Judging by the U.S. president’s fickle tweets, the Persian Gulf was on the verge of erupting in a violent conflict just a few minutes before he called off a military operation. The reason for the possible conflict was the downing of an American drone by Iranian forces. Iran says the aircraft penetrated its air space, a claim the U.S. administration denies.
Donald Trump began his verbal escalation with a tweet that “Iran made a very big mistake!” – in other words, it could expect to pay a heavy price for shooting down the drone. Then he walked it back by saying that “somebody” in Iran had made a mistake that shouldn’t have happened.
Trump explained his decision to call off the attack by citing assessments that it might have killed 150 Iranians. Did Trump know this before he ordered his forces to prepare for war? Was it proportionality that bothered the president who doesn’t hesitate to help Saudi Arabia in its bloody war against Yemen, in which tens of thousands of civilians have died? And is it possible to take the president’s words seriously when he threatens a war of destruction against Iran yet shows mercy for the lives of its people?
It’s doubtful whether the U.S. administration has a clear plan against Iran to defend Persian Gulf shipping, to halt a resumption of uranium enrichment beyond the limits set by the nuclear agreement, or any strategy if the heavy sanctions he has imposed on Iran don’t yield the desired results.
Israel, which continues to support the president’s policy and even encourages him to deal painful blows to Iran, is acting as if it were a spectator with no responsibility for developments in the Gulf following the U.S. withdrawal from the nuclear deal and the imposition of sanctions on Iran – policy that was adopted at Prime Minister Benjamin Netanyahu’s bidding.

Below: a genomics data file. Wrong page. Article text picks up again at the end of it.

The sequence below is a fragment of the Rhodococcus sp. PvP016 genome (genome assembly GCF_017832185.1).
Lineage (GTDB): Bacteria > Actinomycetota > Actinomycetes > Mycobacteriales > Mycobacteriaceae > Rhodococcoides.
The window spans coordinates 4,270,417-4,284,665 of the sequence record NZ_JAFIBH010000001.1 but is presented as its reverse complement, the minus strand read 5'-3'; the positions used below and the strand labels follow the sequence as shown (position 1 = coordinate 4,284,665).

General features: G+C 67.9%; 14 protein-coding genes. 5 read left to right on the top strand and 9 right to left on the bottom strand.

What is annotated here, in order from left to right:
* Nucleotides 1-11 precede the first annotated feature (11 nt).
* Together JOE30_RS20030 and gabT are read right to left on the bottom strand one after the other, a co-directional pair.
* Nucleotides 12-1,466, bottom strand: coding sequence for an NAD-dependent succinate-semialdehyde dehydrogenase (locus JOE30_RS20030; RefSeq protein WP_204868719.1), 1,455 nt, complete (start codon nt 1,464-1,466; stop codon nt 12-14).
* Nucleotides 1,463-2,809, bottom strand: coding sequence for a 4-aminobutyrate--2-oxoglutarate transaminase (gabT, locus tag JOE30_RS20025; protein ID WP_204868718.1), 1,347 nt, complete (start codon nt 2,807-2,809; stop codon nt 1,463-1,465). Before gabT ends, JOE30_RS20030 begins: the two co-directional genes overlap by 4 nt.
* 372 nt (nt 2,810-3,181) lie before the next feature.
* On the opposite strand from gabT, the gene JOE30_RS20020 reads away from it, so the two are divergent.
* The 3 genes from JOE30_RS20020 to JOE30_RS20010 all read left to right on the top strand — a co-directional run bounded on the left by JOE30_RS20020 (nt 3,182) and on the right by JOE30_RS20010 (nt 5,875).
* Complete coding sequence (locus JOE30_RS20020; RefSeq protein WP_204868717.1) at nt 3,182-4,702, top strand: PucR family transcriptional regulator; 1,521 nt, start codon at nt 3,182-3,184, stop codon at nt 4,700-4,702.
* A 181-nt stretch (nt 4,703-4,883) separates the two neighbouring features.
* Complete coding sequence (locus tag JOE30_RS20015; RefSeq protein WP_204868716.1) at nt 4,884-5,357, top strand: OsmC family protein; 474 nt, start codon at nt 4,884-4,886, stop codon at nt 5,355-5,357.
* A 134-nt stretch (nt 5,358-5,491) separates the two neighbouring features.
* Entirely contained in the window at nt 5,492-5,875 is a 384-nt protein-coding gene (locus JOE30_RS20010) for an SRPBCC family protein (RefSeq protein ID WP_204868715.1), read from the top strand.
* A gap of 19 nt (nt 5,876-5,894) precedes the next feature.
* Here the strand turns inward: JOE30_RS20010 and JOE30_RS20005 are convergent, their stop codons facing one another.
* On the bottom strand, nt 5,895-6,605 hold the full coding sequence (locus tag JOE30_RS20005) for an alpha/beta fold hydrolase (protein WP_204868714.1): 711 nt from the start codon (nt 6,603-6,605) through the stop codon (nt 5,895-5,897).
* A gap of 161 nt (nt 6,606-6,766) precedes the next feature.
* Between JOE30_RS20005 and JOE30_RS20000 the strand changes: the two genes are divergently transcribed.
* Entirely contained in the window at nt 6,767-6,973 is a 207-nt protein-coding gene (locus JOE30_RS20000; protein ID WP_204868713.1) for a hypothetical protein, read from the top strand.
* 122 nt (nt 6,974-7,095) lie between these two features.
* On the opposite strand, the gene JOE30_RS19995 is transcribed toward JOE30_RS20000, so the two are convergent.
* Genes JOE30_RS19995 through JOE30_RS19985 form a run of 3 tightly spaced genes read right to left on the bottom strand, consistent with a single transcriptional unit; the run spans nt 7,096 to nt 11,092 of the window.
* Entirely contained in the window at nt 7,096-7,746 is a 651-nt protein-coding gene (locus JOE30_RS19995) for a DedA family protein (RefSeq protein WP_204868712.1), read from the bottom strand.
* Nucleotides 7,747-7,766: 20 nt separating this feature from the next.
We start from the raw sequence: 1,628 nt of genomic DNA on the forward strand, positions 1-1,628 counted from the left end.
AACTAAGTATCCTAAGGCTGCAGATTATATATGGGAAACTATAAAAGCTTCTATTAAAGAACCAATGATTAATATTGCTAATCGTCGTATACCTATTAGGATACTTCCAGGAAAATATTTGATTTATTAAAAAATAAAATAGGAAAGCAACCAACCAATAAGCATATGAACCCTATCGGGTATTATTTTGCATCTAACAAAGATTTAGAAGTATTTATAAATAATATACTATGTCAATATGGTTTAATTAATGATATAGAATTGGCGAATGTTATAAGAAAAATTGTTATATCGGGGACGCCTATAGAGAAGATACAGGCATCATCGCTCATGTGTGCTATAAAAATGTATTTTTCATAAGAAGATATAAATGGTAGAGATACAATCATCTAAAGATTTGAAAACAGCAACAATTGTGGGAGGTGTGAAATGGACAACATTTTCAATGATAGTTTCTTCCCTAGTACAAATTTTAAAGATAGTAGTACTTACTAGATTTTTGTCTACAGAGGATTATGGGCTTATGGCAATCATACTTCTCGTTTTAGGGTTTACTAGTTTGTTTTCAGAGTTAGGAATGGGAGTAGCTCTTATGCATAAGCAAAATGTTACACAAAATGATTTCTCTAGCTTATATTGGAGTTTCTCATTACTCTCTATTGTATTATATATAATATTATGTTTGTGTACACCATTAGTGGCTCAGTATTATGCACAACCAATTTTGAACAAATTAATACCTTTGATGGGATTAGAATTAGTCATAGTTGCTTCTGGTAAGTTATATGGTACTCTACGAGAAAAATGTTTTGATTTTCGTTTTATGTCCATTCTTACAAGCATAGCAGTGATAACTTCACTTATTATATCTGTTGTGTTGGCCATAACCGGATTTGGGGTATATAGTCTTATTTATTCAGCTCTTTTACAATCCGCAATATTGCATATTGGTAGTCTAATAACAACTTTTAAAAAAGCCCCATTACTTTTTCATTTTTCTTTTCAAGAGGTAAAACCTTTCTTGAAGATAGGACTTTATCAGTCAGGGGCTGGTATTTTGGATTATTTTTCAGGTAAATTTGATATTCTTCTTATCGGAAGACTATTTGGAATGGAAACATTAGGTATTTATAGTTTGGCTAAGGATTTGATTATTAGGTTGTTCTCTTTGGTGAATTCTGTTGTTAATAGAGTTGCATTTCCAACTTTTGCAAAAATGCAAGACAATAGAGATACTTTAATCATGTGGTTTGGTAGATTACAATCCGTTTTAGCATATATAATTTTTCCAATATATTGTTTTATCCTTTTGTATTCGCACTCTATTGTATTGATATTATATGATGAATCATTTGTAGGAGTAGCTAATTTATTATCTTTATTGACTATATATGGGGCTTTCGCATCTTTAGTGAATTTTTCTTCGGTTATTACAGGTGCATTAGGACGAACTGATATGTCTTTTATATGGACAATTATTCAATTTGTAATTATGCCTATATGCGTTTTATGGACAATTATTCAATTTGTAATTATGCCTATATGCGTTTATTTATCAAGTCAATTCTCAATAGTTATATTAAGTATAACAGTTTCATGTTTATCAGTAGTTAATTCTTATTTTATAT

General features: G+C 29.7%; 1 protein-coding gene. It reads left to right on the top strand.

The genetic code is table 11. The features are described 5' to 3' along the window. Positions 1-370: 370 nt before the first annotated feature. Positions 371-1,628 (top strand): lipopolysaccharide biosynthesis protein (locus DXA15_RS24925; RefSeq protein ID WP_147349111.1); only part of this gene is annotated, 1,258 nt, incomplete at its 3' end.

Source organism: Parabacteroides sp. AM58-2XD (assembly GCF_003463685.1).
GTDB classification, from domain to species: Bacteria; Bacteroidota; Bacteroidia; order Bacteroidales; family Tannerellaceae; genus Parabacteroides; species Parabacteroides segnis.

But Israelis have to be concerned about any violent conflict between the United States and Iran because Israel tops Iran’s target list, or so Netanyahu has portrayed the threat from the east. Israeli intelligence assessments that a conflict in the Gulf could spark action by Hezbollah and other groups in the region, and the Saudis’ and other Gulf states’ fears of a war erupting there, are not without reason.
Calming the Gulf is an Israeli interest, and as long as Netanyahu has influence on Trump he must use it to prevent any deterioration of the situation. His responsibility toward his country’s citizens is to make clear to Trump – who called off an attack for fear that 150 Iranians would die – that any military conflict could cause the deaths of many more Israelis and people in the wider region.
The above article is Haaretz’s lead editorial, as published in the Hebrew and English newspapers in Israel.
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